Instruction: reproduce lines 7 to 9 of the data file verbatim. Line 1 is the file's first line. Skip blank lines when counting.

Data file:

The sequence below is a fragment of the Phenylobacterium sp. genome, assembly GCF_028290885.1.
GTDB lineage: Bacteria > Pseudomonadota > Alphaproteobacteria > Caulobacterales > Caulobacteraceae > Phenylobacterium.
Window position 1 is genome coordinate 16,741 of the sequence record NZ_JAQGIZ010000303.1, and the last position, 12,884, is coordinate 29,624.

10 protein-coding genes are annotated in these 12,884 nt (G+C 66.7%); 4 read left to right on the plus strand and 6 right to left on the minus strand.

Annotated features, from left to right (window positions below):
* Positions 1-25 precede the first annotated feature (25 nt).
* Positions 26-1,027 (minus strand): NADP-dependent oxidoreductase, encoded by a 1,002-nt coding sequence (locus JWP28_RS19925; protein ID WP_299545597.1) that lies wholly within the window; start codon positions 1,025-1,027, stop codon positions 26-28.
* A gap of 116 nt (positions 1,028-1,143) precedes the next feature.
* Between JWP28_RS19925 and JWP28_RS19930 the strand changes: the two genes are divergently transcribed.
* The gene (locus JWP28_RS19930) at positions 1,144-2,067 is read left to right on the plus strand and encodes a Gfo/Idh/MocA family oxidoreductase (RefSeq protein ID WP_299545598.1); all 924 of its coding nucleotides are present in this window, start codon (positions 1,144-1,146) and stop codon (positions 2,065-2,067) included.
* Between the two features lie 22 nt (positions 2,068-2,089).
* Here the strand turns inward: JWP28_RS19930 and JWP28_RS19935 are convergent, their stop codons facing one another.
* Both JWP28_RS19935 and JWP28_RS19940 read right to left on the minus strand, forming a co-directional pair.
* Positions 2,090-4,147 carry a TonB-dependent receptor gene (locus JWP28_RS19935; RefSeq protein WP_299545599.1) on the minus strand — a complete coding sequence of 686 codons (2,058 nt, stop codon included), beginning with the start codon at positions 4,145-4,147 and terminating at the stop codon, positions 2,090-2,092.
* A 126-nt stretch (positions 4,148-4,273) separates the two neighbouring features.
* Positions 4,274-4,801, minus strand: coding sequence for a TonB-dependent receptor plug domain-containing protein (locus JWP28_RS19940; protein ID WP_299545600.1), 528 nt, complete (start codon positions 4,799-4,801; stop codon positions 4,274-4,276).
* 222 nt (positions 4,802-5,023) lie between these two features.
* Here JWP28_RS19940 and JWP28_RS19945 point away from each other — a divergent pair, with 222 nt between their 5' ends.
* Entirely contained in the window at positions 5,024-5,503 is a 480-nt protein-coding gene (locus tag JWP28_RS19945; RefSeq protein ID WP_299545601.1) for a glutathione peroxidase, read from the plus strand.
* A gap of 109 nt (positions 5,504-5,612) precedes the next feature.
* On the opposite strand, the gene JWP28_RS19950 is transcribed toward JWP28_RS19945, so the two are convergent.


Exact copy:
* Positions 26-1,027 (minus strand): NADP-dependent oxidoreductase, encoded by a 1,002-nt coding sequence (locus JWP28_RS19925; protein ID WP_299545597.1) that lies wholly within the window; start codon positions 1,025-1,027, stop codon positions 26-28.
* A gap of 116 nt (positions 1,028-1,143) precedes the next feature.
* Between JWP28_RS19925 and JWP28_RS19930 the strand changes: the two genes are divergently transcribed.